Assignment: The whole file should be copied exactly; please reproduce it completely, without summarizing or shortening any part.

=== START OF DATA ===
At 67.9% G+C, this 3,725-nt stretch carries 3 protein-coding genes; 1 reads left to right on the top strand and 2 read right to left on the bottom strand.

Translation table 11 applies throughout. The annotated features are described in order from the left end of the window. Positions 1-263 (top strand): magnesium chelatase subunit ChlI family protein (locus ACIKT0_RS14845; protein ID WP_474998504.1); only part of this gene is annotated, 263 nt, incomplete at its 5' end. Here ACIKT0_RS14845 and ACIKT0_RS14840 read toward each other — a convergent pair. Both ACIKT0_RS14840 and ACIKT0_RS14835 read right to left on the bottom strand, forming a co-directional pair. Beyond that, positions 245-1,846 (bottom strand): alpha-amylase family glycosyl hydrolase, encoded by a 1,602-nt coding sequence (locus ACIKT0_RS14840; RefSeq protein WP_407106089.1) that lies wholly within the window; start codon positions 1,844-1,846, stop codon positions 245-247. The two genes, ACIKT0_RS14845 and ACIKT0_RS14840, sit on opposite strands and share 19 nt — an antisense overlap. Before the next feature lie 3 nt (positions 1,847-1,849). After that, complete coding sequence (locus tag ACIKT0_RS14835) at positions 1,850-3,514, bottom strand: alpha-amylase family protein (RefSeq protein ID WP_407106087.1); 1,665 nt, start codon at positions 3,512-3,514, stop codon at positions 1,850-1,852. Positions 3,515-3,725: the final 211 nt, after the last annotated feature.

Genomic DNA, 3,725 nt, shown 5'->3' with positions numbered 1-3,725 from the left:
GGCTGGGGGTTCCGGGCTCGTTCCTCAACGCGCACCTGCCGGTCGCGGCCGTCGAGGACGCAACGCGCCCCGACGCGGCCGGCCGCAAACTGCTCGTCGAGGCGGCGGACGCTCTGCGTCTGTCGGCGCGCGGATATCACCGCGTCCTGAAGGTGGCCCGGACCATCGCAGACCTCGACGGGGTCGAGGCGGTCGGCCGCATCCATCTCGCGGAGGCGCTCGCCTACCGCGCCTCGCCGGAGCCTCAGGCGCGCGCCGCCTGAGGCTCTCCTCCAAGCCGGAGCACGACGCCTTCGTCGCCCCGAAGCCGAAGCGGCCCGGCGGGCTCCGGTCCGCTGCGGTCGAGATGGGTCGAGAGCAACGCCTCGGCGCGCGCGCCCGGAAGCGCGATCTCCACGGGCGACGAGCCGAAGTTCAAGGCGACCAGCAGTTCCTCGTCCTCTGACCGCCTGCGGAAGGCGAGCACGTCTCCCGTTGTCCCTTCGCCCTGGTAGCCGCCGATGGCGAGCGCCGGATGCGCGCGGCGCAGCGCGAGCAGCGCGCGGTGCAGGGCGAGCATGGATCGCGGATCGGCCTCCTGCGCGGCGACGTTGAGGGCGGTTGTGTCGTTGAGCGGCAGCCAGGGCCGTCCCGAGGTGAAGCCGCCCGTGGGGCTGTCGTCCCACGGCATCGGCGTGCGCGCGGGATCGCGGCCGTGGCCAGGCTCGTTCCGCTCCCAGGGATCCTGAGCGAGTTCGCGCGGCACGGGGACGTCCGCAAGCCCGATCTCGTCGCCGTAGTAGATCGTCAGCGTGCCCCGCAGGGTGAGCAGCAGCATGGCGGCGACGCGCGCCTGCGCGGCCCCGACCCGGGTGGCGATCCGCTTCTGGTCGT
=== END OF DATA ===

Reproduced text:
At 67.9% G+C, this 3,725-nt stretch carries 3 protein-coding genes; 1 reads left to right on the top strand and 2 read right to left on the bottom strand.

Translation table 11 applies throughout. The annotated features are described in order from the left end of the window. Positions 1-263 (top strand): magnesium chelatase subunit ChlI family protein (locus ACIKT0_RS14845; protein ID WP_474998504.1); only part of this gene is annotated, 263 nt, incomplete at its 5' end. Here ACIKT0_RS14845 and ACIKT0_RS14840 read toward each other — a convergent pair. Both ACIKT0_RS14840 and ACIKT0_RS14835 read right to left on the bottom strand, forming a co-directional pair. Beyond that, positions 245-1,846 (bottom strand): alpha-amylase family glycosyl hydrolase, encoded by a 1,602-nt coding sequence (locus ACIKT0_RS14840; RefSeq protein WP_407106089.1) that lies wholly within the window; start codon positions 1,844-1,846, stop codon positions 245-247. The two genes, ACIKT0_RS14845 and ACIKT0_RS14840, sit on opposite strands and share 19 nt — an antisense overlap. Before the next feature lie 3 nt (positions 1,847-1,849). After that, complete coding sequence (locus tag ACIKT0_RS14835) at positions 1,850-3,514, bottom strand: alpha-amylase family protein (RefSeq protein ID WP_407106087.1); 1,665 nt, start codon at positions 3,512-3,514, stop codon at positions 1,850-1,852. Positions 3,515-3,725: the final 211 nt, after the last annotated feature.

Genomic DNA, 3,725 nt, shown 5'->3' with positions numbered 1-3,725 from the left:
GGCTGGGGGTTCCGGGCTCGTTCCTCAACGCGCACCTGCCGGTCGCGGCCGTCGAGGACGCAACGCGCCCCGACGCGGCCGGCCGCAAACTGCTCGTCGAGGCGGCGGACGCTCTGCGTCTGTCGGCGCGCGGATATCACCGCGTCCTGAAGGTGGCCCGGACCATCGCAGACCTCGACGGGGTCGAGGCGGTCGGCCGCATCCATCTCGCGGAGGCGCTCGCCTACCGCGCCTCGCCGGAGCCTCAGGCGCGCGCCGCCTGAGGCTCTCCTCCAAGCCGGAGCACGACGCCTTCGTCGCCCCGAAGCCGAAGCGGCCCGGCGGGCTCCGGTCCGCTGCGGTCGAGATGGGTCGAGAGCAACGCCTCGGCGCGCGCGCCCGGAAGCGCGATCTCCACGGGCGACGAGCCGAAGTTCAAGGCGACCAGCAGTTCCTCGTCCTCTGACCGCCTGCGGAAGGCGAGCACGTCTCCCGTTGTCCCTTCGCCCTGGTAGCCGCCGATGGCGAGCGCCGGATGCGCGCGGCGCAGCGCGAGCAGCGCGCGGTGCAGGGCGAGCATGGATCGCGGATCGGCCTCCTGCGCGGCGACGTTGAGGGCGGTTGTGTCGTTGAGCGGCAGCCAGGGCCGTCCCGAGGTGAAGCCGCCCGTGGGGCTGTCGTCCCACGGCATCGGCGTGCGCGCGGGATCGCGGCCGTGGCCAGGCTCGTTCCGCTCCCAGGGATCCTGAGCGAGTTCGCGCGGCACGGGGACGTCCGCAAGCCCGATCTCGTCGCCGTAGTAGATCGTCAGCGTGCCCCGCAGGGTGAGCAGCAGCATGGCGGCGACGCGCGCCTGCGCGGCCCCGACCCGGGTGGCGATCCGCTTCTGGTCGT